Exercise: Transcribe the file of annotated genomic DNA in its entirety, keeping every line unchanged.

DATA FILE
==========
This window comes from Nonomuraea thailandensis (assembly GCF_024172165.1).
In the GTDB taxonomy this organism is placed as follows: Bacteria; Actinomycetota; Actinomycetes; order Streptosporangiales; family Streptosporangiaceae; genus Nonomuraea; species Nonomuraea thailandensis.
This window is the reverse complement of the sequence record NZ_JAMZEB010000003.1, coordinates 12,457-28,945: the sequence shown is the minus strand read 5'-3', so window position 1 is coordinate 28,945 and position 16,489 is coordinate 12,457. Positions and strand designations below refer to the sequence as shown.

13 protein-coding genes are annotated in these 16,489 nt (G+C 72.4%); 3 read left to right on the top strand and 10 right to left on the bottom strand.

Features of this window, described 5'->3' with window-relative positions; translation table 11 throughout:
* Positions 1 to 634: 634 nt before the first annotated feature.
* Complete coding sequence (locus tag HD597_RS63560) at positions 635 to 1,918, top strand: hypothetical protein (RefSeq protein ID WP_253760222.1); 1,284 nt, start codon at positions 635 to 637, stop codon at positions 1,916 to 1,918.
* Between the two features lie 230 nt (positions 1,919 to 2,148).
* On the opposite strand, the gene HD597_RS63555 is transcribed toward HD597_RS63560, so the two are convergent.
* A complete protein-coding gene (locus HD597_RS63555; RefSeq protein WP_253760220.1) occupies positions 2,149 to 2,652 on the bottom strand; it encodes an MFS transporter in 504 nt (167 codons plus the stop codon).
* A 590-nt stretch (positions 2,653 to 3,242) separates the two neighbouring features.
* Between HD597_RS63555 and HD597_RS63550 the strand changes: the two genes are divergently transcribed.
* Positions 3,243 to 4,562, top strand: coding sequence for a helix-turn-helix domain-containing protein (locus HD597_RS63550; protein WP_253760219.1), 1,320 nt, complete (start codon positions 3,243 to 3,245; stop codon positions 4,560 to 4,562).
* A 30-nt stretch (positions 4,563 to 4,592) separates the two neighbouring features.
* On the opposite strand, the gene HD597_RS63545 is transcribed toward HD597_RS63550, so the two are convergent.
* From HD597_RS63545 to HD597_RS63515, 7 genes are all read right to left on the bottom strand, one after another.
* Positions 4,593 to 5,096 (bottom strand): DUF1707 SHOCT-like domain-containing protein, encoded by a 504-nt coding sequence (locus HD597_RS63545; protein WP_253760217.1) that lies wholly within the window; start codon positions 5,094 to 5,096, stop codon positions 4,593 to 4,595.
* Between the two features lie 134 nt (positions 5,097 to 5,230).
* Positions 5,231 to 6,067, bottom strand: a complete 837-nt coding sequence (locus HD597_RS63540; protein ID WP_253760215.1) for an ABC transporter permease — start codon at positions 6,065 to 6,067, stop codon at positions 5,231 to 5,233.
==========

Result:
This window comes from Nonomuraea thailandensis (assembly GCF_024172165.1).
In the GTDB taxonomy this organism is placed as follows: Bacteria; Actinomycetota; Actinomycetes; order Streptosporangiales; family Streptosporangiaceae; genus Nonomuraea; species Nonomuraea thailandensis.
This window is the reverse complement of the sequence record NZ_JAMZEB010000003.1, coordinates 12,457-28,945: the sequence shown is the minus strand read 5'-3', so window position 1 is coordinate 28,945 and position 16,489 is coordinate 12,457. Positions and strand designations below refer to the sequence as shown.

13 protein-coding genes are annotated in these 16,489 nt (G+C 72.4%); 3 read left to right on the top strand and 10 right to left on the bottom strand.

Features of this window, described 5'->3' with window-relative positions; translation table 11 throughout:
* Positions 1 to 634: 634 nt before the first annotated feature.
* Complete coding sequence (locus tag HD597_RS63560) at positions 635 to 1,918, top strand: hypothetical protein (RefSeq protein ID WP_253760222.1); 1,284 nt, start codon at positions 635 to 637, stop codon at positions 1,916 to 1,918.
* Between the two features lie 230 nt (positions 1,919 to 2,148).
* On the opposite strand, the gene HD597_RS63555 is transcribed toward HD597_RS63560, so the two are convergent.
* A complete protein-coding gene (locus HD597_RS63555; RefSeq protein WP_253760220.1) occupies positions 2,149 to 2,652 on the bottom strand; it encodes an MFS transporter in 504 nt (167 codons plus the stop codon).
* A 590-nt stretch (positions 2,653 to 3,242) separates the two neighbouring features.
* Between HD597_RS63555 and HD597_RS63550 the strand changes: the two genes are divergently transcribed.
* Positions 3,243 to 4,562, top strand: coding sequence for a helix-turn-helix domain-containing protein (locus HD597_RS63550; protein WP_253760219.1), 1,320 nt, complete (start codon positions 3,243 to 3,245; stop codon positions 4,560 to 4,562).
* A 30-nt stretch (positions 4,563 to 4,592) separates the two neighbouring features.
* On the opposite strand, the gene HD597_RS63545 is transcribed toward HD597_RS63550, so the two are convergent.
* From HD597_RS63545 to HD597_RS63515, 7 genes are all read right to left on the bottom strand, one after another.
* Positions 4,593 to 5,096 (bottom strand): DUF1707 SHOCT-like domain-containing protein, encoded by a 504-nt coding sequence (locus HD597_RS63545; protein WP_253760217.1) that lies wholly within the window; start codon positions 5,094 to 5,096, stop codon positions 4,593 to 4,595.
* Between the two features lie 134 nt (positions 5,097 to 5,230).
* Positions 5,231 to 6,067, bottom strand: a complete 837-nt coding sequence (locus HD597_RS63540; protein ID WP_253760215.1) for an ABC transporter permease — start codon at positions 6,065 to 6,067, stop codon at positions 5,231 to 5,233.